In the US, on the other hand, a solid percentage more men than women use WhatsApp. We see roughly the same trends in terms of the ages of users (despite the smaller percentages), while usage is far more concentrated in urban areas. Similar trends are also apparent in terms of salary bands.
US WhatsApp demographics
Source: We are Flint
The Pew Research Center investigated WhatsApp penetration in the US by ethic group, finding that usage was most concentrated among Hispanic Americans, at nearly 50%. Black users follow at just over one in five, with penetration lowest among the white Americans at 14%.
In all, this analysis pegs overall US penetration at 22% (February 2018).
US WhatsApp penetration by race/ethnicity
A greater share of Indian WhatsApp users unsurprisingly live in urban centres rather than rurally. We saw a significant increase in urban users between 2017 and 2018, climbing from 20% to 38% of those surveyed by research institute Lokniti-CSDS. Interesting, though, we also saw a huge surge in rural Indian WhatsApp users, with usage more than doubling over the same period, to reach a level higher than that at which urban penetration had stood the preceding year.
Urban/rural WhatsApp users in India
Looking at it by social class, again we see WhatsApp usage has increased across the board. While we see higher proportions of users among the wealthier echelons of Indian society, the most significant rise in usage came from those classed as ‘lower income’. Between 2017 and 2018, usage increased six-fold in this bracket. Middle class usage more than doubled in this time also.
Indian WhatsApp user by social class
By age, the story is relatively predictable, with the younger demographics where usage is higher both seeing an increase of roughly two-thirds. While growth in percentage terms is in fact stronger for older demographics, they remain some way behind overall.
Indian WhatsApp usage by age
A demographic breakdown (drawn from We Are Social data) once again shows the 18-35 demographic dominant, accounting for 55% of users. This data is broken down by users who are older or younger than this key demographic. Interestingly, it shows that while the over 35s account for more than pre-adult teenagers, the 13-17 demographic should not be underestimated.
Indian WhatsApp user numbers and demographics
Source: Messenger People
While it could not compete in terms of domestic services WeChat or QQ, WhatsApp counted around two million Chinese users before it was blocked by the government in 2017.
Like Facebook stablemate Instagram, WhatsApp introduced a Snapchat Stories aping feature – in this instance known as Status. This allows users to share text, photos, videos, and GIFs that disappear after 24 hours.
And like Instagram, the feature, launched in 2017, rapidly came to eclipse Snapchat, reporting 300 million users as of late 2017; nearly twice as many as Snapchat’s original feature. By May 2018, this had increased even further to 450 million
WhatsApp Status users
WhatsApp began to verify business accounts in August 2017. A few months later, in January 2018, WhatsApp Business was launched, initially in five key markets (UK, Indonesia, Italy, Mexico, and the US).
As of May 2018, 3 million businesses had signed up for WhatsApp Business. Businesses can only contact people who have provided their number and agreed to be contacted. The app is aimed at small and medium-sized business owners, and is aimed to facilitate better client-customer communication. Businesses can create profiles with useful details, and automate and sort messages, as well as simply replying to them. As with standard WhatsApp, messages from businesses will be encrypted.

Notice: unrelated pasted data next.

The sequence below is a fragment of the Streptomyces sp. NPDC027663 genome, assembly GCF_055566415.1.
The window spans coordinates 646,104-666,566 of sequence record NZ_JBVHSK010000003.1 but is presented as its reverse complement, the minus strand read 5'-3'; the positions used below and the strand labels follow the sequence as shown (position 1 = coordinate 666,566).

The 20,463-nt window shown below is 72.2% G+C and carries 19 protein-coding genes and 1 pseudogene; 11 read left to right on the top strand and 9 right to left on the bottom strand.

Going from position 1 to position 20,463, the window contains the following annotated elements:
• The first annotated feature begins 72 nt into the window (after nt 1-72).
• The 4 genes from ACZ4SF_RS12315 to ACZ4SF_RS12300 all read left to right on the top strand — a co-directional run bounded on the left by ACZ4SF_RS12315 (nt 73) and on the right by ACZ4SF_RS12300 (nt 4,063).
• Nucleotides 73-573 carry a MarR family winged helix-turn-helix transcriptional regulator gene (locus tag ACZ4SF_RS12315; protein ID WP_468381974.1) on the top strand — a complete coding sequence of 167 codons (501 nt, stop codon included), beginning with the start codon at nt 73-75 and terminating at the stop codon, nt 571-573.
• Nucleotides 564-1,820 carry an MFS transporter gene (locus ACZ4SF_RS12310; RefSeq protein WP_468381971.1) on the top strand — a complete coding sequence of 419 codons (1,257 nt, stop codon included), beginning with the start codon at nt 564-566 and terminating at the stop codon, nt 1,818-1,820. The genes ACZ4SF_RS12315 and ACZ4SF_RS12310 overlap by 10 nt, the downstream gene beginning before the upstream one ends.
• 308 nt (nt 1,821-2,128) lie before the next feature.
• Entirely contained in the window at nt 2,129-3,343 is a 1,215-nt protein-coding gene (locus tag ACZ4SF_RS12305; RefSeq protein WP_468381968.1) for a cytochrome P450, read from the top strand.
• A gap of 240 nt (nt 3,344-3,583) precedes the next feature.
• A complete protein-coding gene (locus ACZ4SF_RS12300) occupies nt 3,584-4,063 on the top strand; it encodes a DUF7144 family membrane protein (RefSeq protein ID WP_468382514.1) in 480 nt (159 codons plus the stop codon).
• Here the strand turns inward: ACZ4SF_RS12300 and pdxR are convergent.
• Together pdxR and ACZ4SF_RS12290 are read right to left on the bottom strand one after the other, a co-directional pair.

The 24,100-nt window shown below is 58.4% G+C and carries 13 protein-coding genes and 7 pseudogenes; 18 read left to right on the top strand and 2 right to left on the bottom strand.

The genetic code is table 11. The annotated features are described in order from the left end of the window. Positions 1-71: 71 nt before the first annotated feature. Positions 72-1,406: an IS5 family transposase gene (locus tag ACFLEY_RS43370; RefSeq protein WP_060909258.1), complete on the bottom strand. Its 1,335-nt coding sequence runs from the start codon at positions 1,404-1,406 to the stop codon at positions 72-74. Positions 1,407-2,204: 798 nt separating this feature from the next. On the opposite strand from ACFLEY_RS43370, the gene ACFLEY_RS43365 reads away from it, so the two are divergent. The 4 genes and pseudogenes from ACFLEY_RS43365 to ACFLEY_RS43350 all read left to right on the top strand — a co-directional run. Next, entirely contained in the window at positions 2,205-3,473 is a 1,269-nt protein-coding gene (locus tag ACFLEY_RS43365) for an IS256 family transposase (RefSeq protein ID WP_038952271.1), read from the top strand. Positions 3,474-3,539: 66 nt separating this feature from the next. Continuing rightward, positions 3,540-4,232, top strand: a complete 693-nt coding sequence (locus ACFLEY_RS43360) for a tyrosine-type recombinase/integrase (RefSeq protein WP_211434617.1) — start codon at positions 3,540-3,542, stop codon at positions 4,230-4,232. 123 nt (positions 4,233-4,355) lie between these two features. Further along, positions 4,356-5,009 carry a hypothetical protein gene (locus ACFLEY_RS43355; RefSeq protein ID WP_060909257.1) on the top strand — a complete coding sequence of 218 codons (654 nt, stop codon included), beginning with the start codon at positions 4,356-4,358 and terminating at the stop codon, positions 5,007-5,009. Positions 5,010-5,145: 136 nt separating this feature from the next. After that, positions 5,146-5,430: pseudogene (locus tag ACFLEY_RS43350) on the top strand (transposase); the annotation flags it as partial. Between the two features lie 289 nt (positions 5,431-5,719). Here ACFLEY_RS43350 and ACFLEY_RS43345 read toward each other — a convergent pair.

In August 2018, WhatsApp launched the WhatsApp Business API, which allows businesses to respond to messages sent by customers, who must message first. Businesses have 24 hours to reply for free (from the last message), after which they will be charged at a fixed per-message rate. This is notable in being WhatsApp’s first revenue-generating enterprise product.
The API is aimed to help businesses programmatically send out confirmations, reminders, or even tickets. The WhatsApp Business app remains free to use. WhatsApp have, however, announced that they are looking for ways to monetise the app in future, potentially by charging bigger businesses.
It seems here as elsewhere, WhatsApp faces an uphill battle on its home turf, with a mere 8% of US smartphone users interested in communicating with brands through the app. This compares with 37% and 22% who would use stablemates Facebook Messenger and Instagram respectively.
It should be noted that the comfortably the most commonly-elected option in this survey was that users were not at all interested in communicating with brands using messenger apps whatsoever.
Through which platforms are US smartphone users willing to communicate with brands?
Over the first half of 2018, WhatsApp rolled out a new payments feature to selected users in India – reaching about one million by the midway point in the year. the feature leveraged the National Payments Corporations of India (NPCI) unified payments interface. This cuts out the intermediary stage of loading money to a wallet, allowing users to transfer money directly from their bank account, according to Quartz India.
In late 2018, WhatsApp made a formal request to expand the payments system across India to the Reserve Bank of India (India’s central bank). It has not, however, presented a timeline for coming into compliance with the NCPI’s data-localisation norms. A system announced in October did not pass muster, with the NCPI unsatisfied with the lack of assurances that data would not be stored overseas.